Varela by a 4 to 1 margin; obviously this loss fell well
short of this bold claim. The CNE's difficulties in releasing
results -- whether intentional or not -- furthermore left a
bitter taste in Vallarino's mouth. Aware shortly after the
polls that he had lost the primary, Vallarino's protestations
seemed to have more to do with a desire for respect for the
process, a hope to be treated with decency, and a search for
an exit with honor. Varela's victory to a large extent will
be interpreted as another example of Panamanian voter's
desire for change and a new kind of politics. Varela, who
took the reins of the Panamenista Party two years ago, has
fought a long battle to renew the party in the wake of the
ethical cloud under which former President Mireya Moscoso,
the last Panamenista President, left office in 2004.
Striving to move the party to a more democratic, grassroots
oriented organization -- these primaries were the
Panamenistas' first primaries -- Varela earned his spurs as a
reformer. To unify the party, Varela will need to come to
terms with party chieftains who have been suspicious of
Varela's reform agenda, chief among which will be former
President Moscoso with whom Varela is not on speaking terms.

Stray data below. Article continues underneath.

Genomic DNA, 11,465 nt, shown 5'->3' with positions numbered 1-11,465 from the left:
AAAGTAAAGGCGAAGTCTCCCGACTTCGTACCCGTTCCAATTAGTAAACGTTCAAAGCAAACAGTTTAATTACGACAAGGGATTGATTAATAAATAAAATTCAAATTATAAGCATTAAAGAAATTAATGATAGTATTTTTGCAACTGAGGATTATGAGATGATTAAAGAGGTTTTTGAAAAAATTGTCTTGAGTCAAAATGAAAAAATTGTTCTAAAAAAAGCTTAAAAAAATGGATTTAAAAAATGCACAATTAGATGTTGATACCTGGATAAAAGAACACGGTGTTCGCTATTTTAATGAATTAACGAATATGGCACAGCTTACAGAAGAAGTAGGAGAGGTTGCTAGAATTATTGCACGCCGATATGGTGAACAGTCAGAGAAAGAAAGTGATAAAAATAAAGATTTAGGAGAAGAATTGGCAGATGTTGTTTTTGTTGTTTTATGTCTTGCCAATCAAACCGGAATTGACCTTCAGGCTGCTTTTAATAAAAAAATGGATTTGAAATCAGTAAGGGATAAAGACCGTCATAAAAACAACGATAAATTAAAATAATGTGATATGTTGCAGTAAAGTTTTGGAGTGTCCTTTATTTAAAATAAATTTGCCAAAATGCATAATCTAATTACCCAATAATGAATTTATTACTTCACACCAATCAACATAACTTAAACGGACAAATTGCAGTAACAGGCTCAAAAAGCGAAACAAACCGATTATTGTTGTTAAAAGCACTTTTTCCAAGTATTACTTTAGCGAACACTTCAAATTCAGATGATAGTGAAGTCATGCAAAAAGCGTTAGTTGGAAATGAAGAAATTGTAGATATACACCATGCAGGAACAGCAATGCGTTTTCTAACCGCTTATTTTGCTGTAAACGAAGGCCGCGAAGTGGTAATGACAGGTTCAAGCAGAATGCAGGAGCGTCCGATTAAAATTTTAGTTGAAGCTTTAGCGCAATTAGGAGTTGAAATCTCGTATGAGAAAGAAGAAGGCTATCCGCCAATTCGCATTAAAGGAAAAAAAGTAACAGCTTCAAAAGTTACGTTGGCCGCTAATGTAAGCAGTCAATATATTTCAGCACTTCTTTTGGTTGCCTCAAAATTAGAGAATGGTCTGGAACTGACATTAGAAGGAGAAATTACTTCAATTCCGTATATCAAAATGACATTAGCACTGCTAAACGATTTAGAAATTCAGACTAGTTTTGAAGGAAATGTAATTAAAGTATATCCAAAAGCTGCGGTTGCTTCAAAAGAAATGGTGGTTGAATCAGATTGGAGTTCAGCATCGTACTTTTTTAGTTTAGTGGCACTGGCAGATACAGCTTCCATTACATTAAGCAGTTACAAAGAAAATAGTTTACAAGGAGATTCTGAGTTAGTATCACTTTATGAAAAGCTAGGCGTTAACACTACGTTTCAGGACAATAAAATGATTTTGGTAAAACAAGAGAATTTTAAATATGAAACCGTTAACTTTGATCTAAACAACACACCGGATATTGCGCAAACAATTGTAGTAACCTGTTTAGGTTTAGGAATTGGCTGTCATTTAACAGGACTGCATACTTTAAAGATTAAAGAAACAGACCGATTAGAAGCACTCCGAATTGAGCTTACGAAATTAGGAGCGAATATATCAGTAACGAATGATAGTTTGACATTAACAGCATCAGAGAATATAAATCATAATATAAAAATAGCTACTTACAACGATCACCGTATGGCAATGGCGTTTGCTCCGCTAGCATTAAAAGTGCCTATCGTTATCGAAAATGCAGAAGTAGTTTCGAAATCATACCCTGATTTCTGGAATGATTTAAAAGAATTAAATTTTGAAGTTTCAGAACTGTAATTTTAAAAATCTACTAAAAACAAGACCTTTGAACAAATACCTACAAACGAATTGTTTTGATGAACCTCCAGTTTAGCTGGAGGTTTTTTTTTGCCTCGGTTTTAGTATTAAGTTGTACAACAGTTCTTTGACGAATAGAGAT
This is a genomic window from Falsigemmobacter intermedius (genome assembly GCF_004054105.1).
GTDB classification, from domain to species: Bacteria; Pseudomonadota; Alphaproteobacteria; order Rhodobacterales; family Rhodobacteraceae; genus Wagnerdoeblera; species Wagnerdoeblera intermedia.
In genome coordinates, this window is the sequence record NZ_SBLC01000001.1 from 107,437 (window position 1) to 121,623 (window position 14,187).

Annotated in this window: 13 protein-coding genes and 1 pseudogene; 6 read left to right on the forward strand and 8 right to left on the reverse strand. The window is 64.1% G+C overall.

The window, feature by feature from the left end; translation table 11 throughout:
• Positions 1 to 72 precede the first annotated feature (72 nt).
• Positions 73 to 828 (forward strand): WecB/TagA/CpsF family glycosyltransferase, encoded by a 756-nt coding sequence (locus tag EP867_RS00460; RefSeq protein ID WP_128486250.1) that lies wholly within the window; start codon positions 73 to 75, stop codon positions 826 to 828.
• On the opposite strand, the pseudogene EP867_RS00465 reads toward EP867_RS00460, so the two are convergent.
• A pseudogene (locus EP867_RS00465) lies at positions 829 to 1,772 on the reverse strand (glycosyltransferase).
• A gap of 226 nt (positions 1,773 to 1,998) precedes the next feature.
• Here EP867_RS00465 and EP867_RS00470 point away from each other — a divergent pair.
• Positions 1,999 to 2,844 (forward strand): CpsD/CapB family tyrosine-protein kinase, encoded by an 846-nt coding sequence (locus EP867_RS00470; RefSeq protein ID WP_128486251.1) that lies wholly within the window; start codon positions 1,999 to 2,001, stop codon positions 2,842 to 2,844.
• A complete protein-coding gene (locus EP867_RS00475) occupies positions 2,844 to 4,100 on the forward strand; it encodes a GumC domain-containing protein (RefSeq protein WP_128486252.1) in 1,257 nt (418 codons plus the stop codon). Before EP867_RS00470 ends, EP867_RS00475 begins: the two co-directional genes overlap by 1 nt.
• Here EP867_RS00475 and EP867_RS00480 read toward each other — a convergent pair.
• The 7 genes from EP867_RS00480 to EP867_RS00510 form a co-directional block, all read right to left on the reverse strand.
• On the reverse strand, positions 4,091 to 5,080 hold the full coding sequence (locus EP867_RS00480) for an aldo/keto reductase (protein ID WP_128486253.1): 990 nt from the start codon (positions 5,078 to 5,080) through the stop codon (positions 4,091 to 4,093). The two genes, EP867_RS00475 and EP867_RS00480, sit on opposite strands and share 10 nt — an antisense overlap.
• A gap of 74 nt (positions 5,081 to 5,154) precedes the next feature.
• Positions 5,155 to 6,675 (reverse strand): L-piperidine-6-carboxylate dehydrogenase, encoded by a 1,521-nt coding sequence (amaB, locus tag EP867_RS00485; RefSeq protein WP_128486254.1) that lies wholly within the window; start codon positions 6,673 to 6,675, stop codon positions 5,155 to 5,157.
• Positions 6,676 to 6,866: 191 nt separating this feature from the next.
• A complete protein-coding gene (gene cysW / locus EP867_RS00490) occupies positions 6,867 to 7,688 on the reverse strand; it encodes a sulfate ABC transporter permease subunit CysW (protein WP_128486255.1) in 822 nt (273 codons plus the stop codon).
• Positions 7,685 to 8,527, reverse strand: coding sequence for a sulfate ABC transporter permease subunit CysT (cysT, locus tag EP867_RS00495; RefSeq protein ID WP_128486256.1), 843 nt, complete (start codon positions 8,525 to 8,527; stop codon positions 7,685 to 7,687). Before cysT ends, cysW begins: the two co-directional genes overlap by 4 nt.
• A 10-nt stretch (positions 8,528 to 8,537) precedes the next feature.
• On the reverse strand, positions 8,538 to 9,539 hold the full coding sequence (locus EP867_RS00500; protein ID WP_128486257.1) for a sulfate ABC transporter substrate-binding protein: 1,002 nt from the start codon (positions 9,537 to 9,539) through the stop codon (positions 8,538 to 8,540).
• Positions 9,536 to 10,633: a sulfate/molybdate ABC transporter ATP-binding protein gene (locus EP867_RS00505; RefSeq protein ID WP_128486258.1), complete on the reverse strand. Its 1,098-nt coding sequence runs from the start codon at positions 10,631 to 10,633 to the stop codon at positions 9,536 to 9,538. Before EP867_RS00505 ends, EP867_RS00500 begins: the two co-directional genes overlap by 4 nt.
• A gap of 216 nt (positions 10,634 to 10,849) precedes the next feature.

5. (C) Unable to comprehend how a Panamenista candidate could
accept second billing on a unified opposition ticket, party
chieftains will place significant pressure on Varela to steer
well clear of accepting a VP slot on, for example, Democratic
Change (CD) presidential candidate Ricardo Martinelli's
ticket. For his part, given the commanding size of his
victory, Varela may reconsider whatever prior commitments he
may have made to form an alliance with Martinelli. In the
meantime, groups with in Patriotic Union (UP) and the
Movement of Liberal Republican Nationals (MOLIRENA) agitating
for alliance with Martinelli will likely become more vocal.
Strongly desiring to knock the PRD out of power -- and
fearing the consequences for their political survival should
the fail -- many in the opposition including UP's President
Billy Ford and VP Jose Raul Mulino (previously a Vallarino
supporter) and MOLIRENA's President Gonzalez-Ruiz have
previously commented to POLCOUNS that they have serious
doubts about Varela's suitability, gravitas, and maturity to
unify the opposition, defeat the PRD, and serve as president.
Martinelli campaign advisor Jimmy Papadimitriu had
previously commented that the ideal Panamenista outcome would
be for Varela to win by a small margin so that Martinelli
could more easily use the gravitational pull of his
significant lead in the national polls to reel in Varela. To
nobody's surprise, Martinelli declared July 6 that he had no
intention of accepting a VP slot on a Varela ticket.
MESA